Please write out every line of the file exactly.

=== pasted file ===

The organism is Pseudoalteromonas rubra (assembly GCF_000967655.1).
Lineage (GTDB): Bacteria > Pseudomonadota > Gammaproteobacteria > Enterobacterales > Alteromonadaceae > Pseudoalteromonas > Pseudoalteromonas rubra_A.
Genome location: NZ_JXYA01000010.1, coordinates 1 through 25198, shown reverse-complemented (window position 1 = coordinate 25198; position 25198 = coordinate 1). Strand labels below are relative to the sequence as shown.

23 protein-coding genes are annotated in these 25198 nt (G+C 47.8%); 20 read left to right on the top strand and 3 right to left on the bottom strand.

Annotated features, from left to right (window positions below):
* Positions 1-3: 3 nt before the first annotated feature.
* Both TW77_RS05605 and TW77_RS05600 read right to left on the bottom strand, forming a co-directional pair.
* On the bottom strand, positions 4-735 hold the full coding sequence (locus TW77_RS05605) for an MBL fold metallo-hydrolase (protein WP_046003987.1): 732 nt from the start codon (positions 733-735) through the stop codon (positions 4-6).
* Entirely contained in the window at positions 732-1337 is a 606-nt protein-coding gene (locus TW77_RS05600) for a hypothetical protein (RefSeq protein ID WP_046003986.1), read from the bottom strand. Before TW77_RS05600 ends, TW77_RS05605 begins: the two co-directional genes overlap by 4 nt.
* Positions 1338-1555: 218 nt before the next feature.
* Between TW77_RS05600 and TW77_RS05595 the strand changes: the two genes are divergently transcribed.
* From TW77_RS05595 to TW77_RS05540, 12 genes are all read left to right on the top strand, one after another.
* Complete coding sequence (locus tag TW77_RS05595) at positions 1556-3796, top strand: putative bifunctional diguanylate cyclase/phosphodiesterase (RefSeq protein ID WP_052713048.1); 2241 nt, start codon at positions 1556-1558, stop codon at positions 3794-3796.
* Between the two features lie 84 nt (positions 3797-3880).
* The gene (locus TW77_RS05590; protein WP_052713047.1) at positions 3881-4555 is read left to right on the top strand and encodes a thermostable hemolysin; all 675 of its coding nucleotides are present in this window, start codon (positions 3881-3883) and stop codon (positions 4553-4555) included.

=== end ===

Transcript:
The organism is Pseudoalteromonas rubra (assembly GCF_000967655.1).
Lineage (GTDB): Bacteria > Pseudomonadota > Gammaproteobacteria > Enterobacterales > Alteromonadaceae > Pseudoalteromonas > Pseudoalteromonas rubra_A.
Genome location: NZ_JXYA01000010.1, coordinates 1 through 25198, shown reverse-complemented (window position 1 = coordinate 25198; position 25198 = coordinate 1). Strand labels below are relative to the sequence as shown.

23 protein-coding genes are annotated in these 25198 nt (G+C 47.8%); 20 read left to right on the top strand and 3 right to left on the bottom strand.

Annotated features, from left to right (window positions below):
* Positions 1-3: 3 nt before the first annotated feature.
* Both TW77_RS05605 and TW77_RS05600 read right to left on the bottom strand, forming a co-directional pair.
* On the bottom strand, positions 4-735 hold the full coding sequence (locus TW77_RS05605) for an MBL fold metallo-hydrolase (protein WP_046003987.1): 732 nt from the start codon (positions 733-735) through the stop codon (positions 4-6).
* Entirely contained in the window at positions 732-1337 is a 606-nt protein-coding gene (locus TW77_RS05600) for a hypothetical protein (RefSeq protein ID WP_046003986.1), read from the bottom strand. Before TW77_RS05600 ends, TW77_RS05605 begins: the two co-directional genes overlap by 4 nt.
* Positions 1338-1555: 218 nt before the next feature.
* Between TW77_RS05600 and TW77_RS05595 the strand changes: the two genes are divergently transcribed.
* From TW77_RS05595 to TW77_RS05540, 12 genes are all read left to right on the top strand, one after another.
* Complete coding sequence (locus tag TW77_RS05595) at positions 1556-3796, top strand: putative bifunctional diguanylate cyclase/phosphodiesterase (RefSeq protein ID WP_052713048.1); 2241 nt, start codon at positions 1556-1558, stop codon at positions 3794-3796.
* Between the two features lie 84 nt (positions 3797-3880).
* The gene (locus TW77_RS05590; protein WP_052713047.1) at positions 3881-4555 is read left to right on the top strand and encodes a thermostable hemolysin; all 675 of its coding nucleotides are present in this window, start codon (positions 3881-3883) and stop codon (positions 4553-4555) included.